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# st: two-stage mvprobit and ghk vs. sem algorithm questions

 From Andrew To statalist@hsphsun2.harvard.edu Subject st: two-stage mvprobit and ghk vs. sem algorithm questions Date Mon, 16 Jul 2012 14:35:28 -0400

```Hi Statalist,

I have two questions:

Question 1:
I have been trying to confirm if the following two-stage mvprobit
analysis is valid and would appreciate any thoughts/comments.  I have
a 3 equations of interest that I believe have correlated errors:

W1 = aA + dW2 + e1
X1 = bB + eX2 + e2
Y1  = cC + fY2 + e3

where
W, X, Y are dichotomous variables
A,B,C are exogenous variables
a,b,c are exogenous variable coefficients
W', X', Y'  are endogenous dichotomous variables
d, e, f are endogenous variable coefficients
e1, e2, e3 are errors that are jointly normally distributed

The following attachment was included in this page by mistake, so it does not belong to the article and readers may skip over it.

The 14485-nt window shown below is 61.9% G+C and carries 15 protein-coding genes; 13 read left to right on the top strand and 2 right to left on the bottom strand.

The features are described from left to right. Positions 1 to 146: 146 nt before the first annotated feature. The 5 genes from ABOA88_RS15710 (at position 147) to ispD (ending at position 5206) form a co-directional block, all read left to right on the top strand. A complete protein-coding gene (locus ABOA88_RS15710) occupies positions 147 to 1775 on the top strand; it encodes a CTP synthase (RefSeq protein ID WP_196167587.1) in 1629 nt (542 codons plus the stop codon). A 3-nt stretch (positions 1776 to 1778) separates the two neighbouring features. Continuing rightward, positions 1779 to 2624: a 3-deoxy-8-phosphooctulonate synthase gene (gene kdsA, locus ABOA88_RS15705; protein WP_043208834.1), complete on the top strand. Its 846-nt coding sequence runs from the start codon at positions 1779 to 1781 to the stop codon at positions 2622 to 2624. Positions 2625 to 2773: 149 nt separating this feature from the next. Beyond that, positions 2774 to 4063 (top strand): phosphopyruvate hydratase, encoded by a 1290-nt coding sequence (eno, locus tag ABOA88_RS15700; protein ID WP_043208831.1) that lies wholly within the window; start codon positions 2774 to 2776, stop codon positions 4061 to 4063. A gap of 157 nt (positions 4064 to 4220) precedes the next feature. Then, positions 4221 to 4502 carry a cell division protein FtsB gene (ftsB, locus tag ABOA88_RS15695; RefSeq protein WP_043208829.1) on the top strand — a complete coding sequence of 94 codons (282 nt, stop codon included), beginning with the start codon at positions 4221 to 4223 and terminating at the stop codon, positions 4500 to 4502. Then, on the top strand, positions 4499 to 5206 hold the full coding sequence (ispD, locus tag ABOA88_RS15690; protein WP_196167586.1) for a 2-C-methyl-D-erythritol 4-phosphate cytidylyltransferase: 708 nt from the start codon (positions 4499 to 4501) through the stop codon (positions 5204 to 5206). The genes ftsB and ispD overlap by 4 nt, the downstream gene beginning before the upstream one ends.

Each of these equations is itself part of a two equation system of the
type described by Mallar (1977) and Maddala (1983, pg 246)  such that:
W1 = aA + dW2 + e1
W2 = a'A' + d'W1 + u1
with analogous equations defined for X and X', and Y and Y'.

Mallar and Maddala solve this smaller system by estimating the reduced
form equations for each of these two, obtaining fitted values, and
then running further ml probits to obtain estimates of d/sigma1 and
a/sigma1.

My hope is that I can estimate the reduced form for the endogenous
variables (W2, X2, Y2):
W2 = a'A' + aA + v1
obtain their predicted estimates (W2*, X2*, Y2*) and then use those
in the original system to allow for the correlated errors among the
W1,X1,Y1 equations using the mvprobit command.

mvprobit (W1 = A W2*) (X1 = B X2*) (Y1 = C Y2*)

This is based on the idea that the you could estimate the coefficients
in each of the smaller systems by performing the 2 stage least squares
to obtain consistent results but that then performing the mvprobit we
are obtaining more efficient estimates that take into account the
error correlations. This is analogous to estimating OLS equations one
by one or by SUR.

Question 2:
The mvprobit command uses the GHK simulator.  My understanding is that
the GHK simulator is computationally efficient for systems of 4 or 5
equations but that for larger systems a stochastic EM algorithm is
likely to be a better option.  Is this correct?